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History of the Hot Springs



Article 1 | Article 2 | Article 3 | Article 4

The discovery of these thermal springs dates back to the early history of the Colony, when the first trekkers spread out to locate the easiest gradients for their lumbering wagons over the mountains to the first plateau beyond. Naturally they sought the river routes, and naturally, too, the most accessible of these passes found favour. Cogman's Kloof, as it is now known, is about the easiest of them all in the West, until midway in the pass a most formidable barrier is encountered, in the shape of a tall rock that juts out from the regular formation on the right bank. This rock, which has been tunnelled through, has been found of the utmost strategic value of late years, the blockhouse still remaining on top to overlook the road through the pass, as it does up and down, for 1000 yards. The quart size formation imparts to the descending river a sharp double twist, and in flood times dams back the stream by the severe curtailment of the outlet, producing a "boiling pot" below almost as awe-inspiring as that in the Zambezi under the Falls. A mile or so above this barrier the gorge opens out on the plain on which Montagu now stands, and away to the left of the village the gorge closes in again in the manner described in Article 1.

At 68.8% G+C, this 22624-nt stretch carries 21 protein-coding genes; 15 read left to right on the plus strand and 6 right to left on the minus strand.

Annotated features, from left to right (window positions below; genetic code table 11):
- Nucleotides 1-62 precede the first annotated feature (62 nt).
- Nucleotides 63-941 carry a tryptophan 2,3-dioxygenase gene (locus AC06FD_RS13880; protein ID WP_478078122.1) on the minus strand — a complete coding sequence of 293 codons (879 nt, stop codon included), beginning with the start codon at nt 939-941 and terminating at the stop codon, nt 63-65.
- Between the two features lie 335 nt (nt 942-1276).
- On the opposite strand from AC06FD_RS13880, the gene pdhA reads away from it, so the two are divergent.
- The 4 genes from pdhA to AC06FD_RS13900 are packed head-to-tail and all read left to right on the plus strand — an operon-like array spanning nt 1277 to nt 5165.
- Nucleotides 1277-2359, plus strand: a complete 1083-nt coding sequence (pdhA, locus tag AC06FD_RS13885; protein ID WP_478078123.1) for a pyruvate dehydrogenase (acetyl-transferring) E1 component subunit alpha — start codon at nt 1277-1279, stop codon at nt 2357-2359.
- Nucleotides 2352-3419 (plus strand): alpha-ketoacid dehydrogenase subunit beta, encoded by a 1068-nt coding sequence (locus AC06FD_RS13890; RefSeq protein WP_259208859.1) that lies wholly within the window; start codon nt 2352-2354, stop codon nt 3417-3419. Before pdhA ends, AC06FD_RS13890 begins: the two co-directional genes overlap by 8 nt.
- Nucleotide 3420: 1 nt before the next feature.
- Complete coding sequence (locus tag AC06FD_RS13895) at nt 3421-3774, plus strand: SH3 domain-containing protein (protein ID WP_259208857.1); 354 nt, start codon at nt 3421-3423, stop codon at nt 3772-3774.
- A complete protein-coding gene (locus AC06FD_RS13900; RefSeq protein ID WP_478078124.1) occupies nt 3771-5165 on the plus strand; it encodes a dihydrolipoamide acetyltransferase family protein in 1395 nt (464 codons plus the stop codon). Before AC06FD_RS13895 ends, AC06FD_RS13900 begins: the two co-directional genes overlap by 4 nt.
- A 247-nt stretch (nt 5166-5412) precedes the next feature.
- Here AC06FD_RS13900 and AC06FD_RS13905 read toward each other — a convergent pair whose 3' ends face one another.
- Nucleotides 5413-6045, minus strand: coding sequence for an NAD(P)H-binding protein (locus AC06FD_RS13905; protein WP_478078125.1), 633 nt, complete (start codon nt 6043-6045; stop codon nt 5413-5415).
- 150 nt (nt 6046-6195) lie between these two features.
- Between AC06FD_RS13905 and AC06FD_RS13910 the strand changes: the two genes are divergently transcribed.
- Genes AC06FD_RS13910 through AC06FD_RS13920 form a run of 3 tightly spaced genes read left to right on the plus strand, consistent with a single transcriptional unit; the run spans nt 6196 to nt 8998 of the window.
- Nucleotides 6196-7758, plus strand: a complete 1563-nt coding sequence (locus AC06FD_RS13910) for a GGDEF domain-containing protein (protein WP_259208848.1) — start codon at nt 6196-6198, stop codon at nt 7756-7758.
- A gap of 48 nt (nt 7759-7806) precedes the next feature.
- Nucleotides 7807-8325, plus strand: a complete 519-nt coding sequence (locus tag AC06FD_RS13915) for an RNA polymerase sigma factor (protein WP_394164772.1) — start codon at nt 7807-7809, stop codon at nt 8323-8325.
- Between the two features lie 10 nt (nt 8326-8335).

It stands among local tradition that one of the earliest trekkers injured his hand whilst extricating his wagon that had become jammed in between rocks in the bed of the river whilst negotiating that natural barrier. So much was it hurt that it festered, and the party outspanned on the first expanse of the veld they reached - now the Montagu Commonage. The water had a most unusual taste, and all who drank of it found it was strangely invigorating even to the hardy set of men. Our invalid noting too, that the water was warm, followed it up to its source, not far off ; and where the fountain bubbled out of the rock he inserted his hand, and hey! Presto! he quickly withdrew it again - it was hot! He carried the news back to the moveable camp, which was consequently shifted on the site of Mr. Burger's farm. Dipping his wounded hand again and again, the trekker rejoiced in having his wound quickly healed, and the fame of the fountain was established. It appears to have been known to, and visited by, the Hottentots and Bushmen for a long period before the advent of the white man, as the countless spoors in the soft sand and mud testified ; and to this day a special carving in the rock where the spring overflows has been reserved for the natives in which to have their rheumatic limbs or neuralgic heads. They come from all parts within a radius of fifty miles ; and what has so long been found most beneficial to the aborigines is now being suitable recognised by their civilised superiors.